In late 2019, the president signed the SECURE (Setting Every Community Up for Retirement Enhancement) Act into law.
Required minimum distributions (RMDs) for employer-sponsored plans and IRA accounts were raised from 70 ½ years to 72 years old. It was a welcome change. The act also included smaller changes that aided workers in saving for retirement.
But the SECURE Act also changed the rules which govern inherited IRAs, or so-called stretch IRAs. The change in this provision was more controversial because it required faster distributions, at least in most cases.
Although the changes are recent, Congress is already considering what many are calling SECURE Act 2.0. As the bill winds its way through Congress, there is no guarantee of passage. But it enjoys widespread bipartisan support, and both the Senate and the House have drafted similar bills.
The devil is always in the details, but I am monitoring progress and believe now is a good time to provide a high-level overview.
Please feel free to check in with your tax advisor on tax-related matters.
Are you on track to retire comfortably? What are your financial goals? How much income will you need to generate each month when you have retired? What might be some of your longer-term goals outside the financial arena, but goals that would be aided by a larger pool of savings?
Our regular check-ins with clients are designed to measure progress toward their goals, making adjustments as life’s journey unfolds. Saving for retirement is a long game; It’s a marathon. You could compare it to the fable The Tortoise and the Hare. A sprint won’t get you to your destination. Slow and steady progress will.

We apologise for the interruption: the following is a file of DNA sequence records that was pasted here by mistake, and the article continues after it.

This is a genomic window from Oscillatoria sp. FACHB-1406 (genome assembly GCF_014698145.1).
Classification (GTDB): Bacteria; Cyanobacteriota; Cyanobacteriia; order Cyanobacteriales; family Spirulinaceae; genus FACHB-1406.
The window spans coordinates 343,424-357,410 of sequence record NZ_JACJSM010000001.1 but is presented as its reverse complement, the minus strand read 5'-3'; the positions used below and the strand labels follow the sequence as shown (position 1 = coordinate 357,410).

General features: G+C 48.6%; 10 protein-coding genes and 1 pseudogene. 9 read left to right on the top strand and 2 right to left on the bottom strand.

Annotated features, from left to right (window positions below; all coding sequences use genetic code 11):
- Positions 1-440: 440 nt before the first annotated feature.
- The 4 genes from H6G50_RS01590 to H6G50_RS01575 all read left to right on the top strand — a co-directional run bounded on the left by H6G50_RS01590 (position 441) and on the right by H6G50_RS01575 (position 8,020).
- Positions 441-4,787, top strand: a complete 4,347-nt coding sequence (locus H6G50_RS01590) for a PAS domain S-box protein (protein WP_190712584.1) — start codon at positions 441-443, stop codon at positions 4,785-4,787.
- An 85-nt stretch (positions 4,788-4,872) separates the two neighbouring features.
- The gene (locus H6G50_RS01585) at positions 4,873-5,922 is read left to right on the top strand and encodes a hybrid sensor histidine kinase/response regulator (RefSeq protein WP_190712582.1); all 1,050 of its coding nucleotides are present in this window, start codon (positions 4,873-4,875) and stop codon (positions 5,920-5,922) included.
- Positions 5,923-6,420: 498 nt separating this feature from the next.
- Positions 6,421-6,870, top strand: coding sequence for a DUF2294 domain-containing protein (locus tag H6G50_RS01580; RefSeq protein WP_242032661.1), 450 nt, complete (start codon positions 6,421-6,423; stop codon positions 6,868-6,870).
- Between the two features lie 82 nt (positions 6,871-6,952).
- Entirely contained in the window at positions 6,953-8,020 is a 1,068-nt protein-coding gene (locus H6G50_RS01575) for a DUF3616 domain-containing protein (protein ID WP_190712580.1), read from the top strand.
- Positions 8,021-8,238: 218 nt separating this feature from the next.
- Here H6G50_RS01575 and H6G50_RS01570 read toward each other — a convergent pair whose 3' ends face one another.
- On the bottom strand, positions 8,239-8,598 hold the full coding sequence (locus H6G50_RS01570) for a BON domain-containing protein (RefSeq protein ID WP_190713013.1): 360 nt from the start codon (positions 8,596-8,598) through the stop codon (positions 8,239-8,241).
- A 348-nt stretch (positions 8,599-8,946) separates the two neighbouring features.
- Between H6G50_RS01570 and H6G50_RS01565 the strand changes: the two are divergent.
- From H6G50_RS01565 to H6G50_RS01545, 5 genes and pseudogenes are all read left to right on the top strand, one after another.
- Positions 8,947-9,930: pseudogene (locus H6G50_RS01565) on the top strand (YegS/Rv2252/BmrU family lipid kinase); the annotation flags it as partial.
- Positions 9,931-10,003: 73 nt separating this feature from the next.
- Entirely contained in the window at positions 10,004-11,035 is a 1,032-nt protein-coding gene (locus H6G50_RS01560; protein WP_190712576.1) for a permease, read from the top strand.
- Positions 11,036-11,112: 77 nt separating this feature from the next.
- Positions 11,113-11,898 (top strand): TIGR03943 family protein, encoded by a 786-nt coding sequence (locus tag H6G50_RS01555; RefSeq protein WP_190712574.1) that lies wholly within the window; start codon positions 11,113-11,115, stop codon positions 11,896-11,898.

Unfortunately, 75% of Americans receive no professional assistance for this long haul. In my view, that’s simply unacceptable. It leaves far too many folks exposed to the many financial pitfalls that are lurking. As Ben Franklin said, “If you fail to plan, you are planning to fail!”
Following are seven ideas and concepts we encourage on a regular basis so that you can stay on track.
Have you ever dreamed of winning the lottery or inheriting a large sum of money? Most people have. Yet, riches that fall into our hands can sometimes quickly slip through our fingers.
Did you buy your home many years ago? Or have you been in your current place for just a few years?
There are plenty of reasons to sell and seek out a house that is smaller and one that fits your lifestyle. On the flip side, there are reasons you may want to stay in your home.
Now that you are in retirement or are nearing retirement, the mortgage may be paid off or you might have a significant equity stake in your primary residence.
Much goes into a decision to sell your home, and the process may seem daunting if you have lived in your house for years.
Here are some questions to think about.